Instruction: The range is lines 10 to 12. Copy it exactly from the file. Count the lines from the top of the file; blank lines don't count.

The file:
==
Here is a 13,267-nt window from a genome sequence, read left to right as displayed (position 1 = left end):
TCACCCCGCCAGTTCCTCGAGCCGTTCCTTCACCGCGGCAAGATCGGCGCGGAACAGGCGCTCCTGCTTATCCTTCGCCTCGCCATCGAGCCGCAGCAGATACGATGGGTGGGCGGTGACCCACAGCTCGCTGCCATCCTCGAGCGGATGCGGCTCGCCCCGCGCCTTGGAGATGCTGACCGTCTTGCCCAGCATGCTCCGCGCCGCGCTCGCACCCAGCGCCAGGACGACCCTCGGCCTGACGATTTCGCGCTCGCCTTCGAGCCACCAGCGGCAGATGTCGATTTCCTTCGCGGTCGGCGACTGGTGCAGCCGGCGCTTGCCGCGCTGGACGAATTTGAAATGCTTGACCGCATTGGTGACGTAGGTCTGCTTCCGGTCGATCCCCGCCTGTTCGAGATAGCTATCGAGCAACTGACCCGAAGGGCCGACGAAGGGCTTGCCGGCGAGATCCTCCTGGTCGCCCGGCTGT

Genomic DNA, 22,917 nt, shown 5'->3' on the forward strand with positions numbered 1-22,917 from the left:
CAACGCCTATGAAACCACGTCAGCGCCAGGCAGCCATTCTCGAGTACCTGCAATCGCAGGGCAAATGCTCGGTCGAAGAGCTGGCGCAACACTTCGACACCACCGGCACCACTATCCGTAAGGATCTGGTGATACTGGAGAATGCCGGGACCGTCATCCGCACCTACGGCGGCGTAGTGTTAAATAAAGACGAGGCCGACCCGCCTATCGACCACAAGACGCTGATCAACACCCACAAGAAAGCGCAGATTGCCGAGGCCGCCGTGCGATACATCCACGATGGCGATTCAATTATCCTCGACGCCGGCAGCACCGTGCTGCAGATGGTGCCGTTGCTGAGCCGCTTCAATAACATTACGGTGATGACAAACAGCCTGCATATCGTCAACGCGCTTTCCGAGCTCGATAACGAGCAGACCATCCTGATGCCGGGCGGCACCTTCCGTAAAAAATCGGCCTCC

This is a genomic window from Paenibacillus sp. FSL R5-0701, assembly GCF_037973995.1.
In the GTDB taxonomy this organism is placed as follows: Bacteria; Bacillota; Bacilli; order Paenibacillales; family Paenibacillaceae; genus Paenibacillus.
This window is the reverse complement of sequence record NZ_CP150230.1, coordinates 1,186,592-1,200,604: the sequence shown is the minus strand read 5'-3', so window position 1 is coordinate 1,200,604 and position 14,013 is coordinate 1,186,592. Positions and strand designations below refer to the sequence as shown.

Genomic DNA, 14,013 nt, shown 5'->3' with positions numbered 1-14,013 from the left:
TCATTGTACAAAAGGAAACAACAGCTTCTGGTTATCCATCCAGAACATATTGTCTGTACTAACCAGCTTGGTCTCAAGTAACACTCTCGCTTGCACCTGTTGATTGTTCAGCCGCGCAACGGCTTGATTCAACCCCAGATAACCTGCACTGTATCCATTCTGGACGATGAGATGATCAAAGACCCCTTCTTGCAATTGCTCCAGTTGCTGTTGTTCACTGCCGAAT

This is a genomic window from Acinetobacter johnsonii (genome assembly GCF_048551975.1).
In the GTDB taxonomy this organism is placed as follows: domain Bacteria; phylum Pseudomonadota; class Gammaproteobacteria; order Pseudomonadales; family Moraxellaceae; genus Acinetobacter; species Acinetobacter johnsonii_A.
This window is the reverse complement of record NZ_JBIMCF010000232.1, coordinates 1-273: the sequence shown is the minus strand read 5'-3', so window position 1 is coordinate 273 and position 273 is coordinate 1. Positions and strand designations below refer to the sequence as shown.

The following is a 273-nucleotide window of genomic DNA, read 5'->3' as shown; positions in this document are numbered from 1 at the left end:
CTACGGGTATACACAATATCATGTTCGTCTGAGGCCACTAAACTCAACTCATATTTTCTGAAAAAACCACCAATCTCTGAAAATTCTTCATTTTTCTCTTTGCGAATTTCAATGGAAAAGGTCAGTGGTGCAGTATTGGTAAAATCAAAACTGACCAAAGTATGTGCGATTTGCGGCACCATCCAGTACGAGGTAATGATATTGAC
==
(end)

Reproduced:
This is a genomic window from Acinetobacter johnsonii (genome assembly GCF_048551975.1).
In the GTDB taxonomy this organism is placed as follows: domain Bacteria; phylum Pseudomonadota; class Gammaproteobacteria; order Pseudomonadales; family Moraxellaceae; genus Acinetobacter; species Acinetobacter johnsonii_A.
This window is the reverse complement of record NZ_JBIMCF010000232.1, coordinates 1-273: the sequence shown is the minus strand read 5'-3', so window position 1 is coordinate 273 and position 273 is coordinate 1. Positions and strand designations below refer to the sequence as shown.